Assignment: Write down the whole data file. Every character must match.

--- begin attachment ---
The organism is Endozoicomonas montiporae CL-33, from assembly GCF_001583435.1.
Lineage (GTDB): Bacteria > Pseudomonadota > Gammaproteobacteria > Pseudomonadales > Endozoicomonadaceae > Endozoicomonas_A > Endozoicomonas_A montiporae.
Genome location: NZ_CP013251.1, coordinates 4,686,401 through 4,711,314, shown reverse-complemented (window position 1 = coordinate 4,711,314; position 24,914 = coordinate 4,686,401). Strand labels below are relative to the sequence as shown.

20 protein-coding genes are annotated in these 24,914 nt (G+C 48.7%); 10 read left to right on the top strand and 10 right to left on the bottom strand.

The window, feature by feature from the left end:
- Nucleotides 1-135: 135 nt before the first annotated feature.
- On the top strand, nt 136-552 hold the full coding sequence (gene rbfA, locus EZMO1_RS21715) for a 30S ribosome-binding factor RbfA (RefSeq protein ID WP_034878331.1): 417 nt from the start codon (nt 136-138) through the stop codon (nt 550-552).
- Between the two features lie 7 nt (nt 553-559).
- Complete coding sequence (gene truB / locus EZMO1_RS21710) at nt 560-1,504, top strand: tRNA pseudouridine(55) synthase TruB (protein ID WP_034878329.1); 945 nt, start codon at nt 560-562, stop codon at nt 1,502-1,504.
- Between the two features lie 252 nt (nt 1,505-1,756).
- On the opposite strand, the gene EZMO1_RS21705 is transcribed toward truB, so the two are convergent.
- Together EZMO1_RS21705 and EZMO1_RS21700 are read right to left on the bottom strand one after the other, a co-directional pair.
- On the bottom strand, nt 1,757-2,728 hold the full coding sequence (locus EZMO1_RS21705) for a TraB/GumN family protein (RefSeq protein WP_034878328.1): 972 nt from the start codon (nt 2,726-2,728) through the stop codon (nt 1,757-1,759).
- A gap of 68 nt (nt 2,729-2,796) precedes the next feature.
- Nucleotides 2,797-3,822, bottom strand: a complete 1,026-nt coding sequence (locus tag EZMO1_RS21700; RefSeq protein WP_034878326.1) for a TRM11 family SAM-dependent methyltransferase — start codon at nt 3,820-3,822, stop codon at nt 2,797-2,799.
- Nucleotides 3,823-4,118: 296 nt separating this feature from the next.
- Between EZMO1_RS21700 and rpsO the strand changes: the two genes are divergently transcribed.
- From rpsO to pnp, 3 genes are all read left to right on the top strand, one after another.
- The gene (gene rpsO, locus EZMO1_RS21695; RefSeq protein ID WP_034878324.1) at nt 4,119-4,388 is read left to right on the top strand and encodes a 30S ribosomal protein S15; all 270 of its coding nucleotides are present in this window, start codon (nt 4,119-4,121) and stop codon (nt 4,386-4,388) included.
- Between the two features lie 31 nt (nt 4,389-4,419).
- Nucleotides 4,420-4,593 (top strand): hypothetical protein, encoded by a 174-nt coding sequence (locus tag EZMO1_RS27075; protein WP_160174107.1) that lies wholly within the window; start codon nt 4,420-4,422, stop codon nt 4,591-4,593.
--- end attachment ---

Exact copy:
The organism is Endozoicomonas montiporae CL-33, from assembly GCF_001583435.1.
Lineage (GTDB): Bacteria > Pseudomonadota > Gammaproteobacteria > Pseudomonadales > Endozoicomonadaceae > Endozoicomonas_A > Endozoicomonas_A montiporae.
Genome location: NZ_CP013251.1, coordinates 4,686,401 through 4,711,314, shown reverse-complemented (window position 1 = coordinate 4,711,314; position 24,914 = coordinate 4,686,401). Strand labels below are relative to the sequence as shown.

20 protein-coding genes are annotated in these 24,914 nt (G+C 48.7%); 10 read left to right on the top strand and 10 right to left on the bottom strand.

The window, feature by feature from the left end:
- Nucleotides 1-135: 135 nt before the first annotated feature.
- On the top strand, nt 136-552 hold the full coding sequence (gene rbfA, locus EZMO1_RS21715) for a 30S ribosome-binding factor RbfA (RefSeq protein ID WP_034878331.1): 417 nt from the start codon (nt 136-138) through the stop codon (nt 550-552).
- Between the two features lie 7 nt (nt 553-559).
- Complete coding sequence (gene truB / locus EZMO1_RS21710) at nt 560-1,504, top strand: tRNA pseudouridine(55) synthase TruB (protein ID WP_034878329.1); 945 nt, start codon at nt 560-562, stop codon at nt 1,502-1,504.
- Between the two features lie 252 nt (nt 1,505-1,756).
- On the opposite strand, the gene EZMO1_RS21705 is transcribed toward truB, so the two are convergent.
- Together EZMO1_RS21705 and EZMO1_RS21700 are read right to left on the bottom strand one after the other, a co-directional pair.
- On the bottom strand, nt 1,757-2,728 hold the full coding sequence (locus EZMO1_RS21705) for a TraB/GumN family protein (RefSeq protein WP_034878328.1): 972 nt from the start codon (nt 2,726-2,728) through the stop codon (nt 1,757-1,759).
- A gap of 68 nt (nt 2,729-2,796) precedes the next feature.
- Nucleotides 2,797-3,822, bottom strand: a complete 1,026-nt coding sequence (locus tag EZMO1_RS21700; RefSeq protein WP_034878326.1) for a TRM11 family SAM-dependent methyltransferase — start codon at nt 3,820-3,822, stop codon at nt 2,797-2,799.
- Nucleotides 3,823-4,118: 296 nt separating this feature from the next.
- Between EZMO1_RS21700 and rpsO the strand changes: the two genes are divergently transcribed.
- From rpsO to pnp, 3 genes are all read left to right on the top strand, one after another.
- The gene (gene rpsO, locus EZMO1_RS21695; RefSeq protein ID WP_034878324.1) at nt 4,119-4,388 is read left to right on the top strand and encodes a 30S ribosomal protein S15; all 270 of its coding nucleotides are present in this window, start codon (nt 4,119-4,121) and stop codon (nt 4,386-4,388) included.
- Between the two features lie 31 nt (nt 4,389-4,419).
- Nucleotides 4,420-4,593 (top strand): hypothetical protein, encoded by a 174-nt coding sequence (locus tag EZMO1_RS27075; protein WP_160174107.1) that lies wholly within the window; start codon nt 4,420-4,422, stop codon nt 4,591-4,593.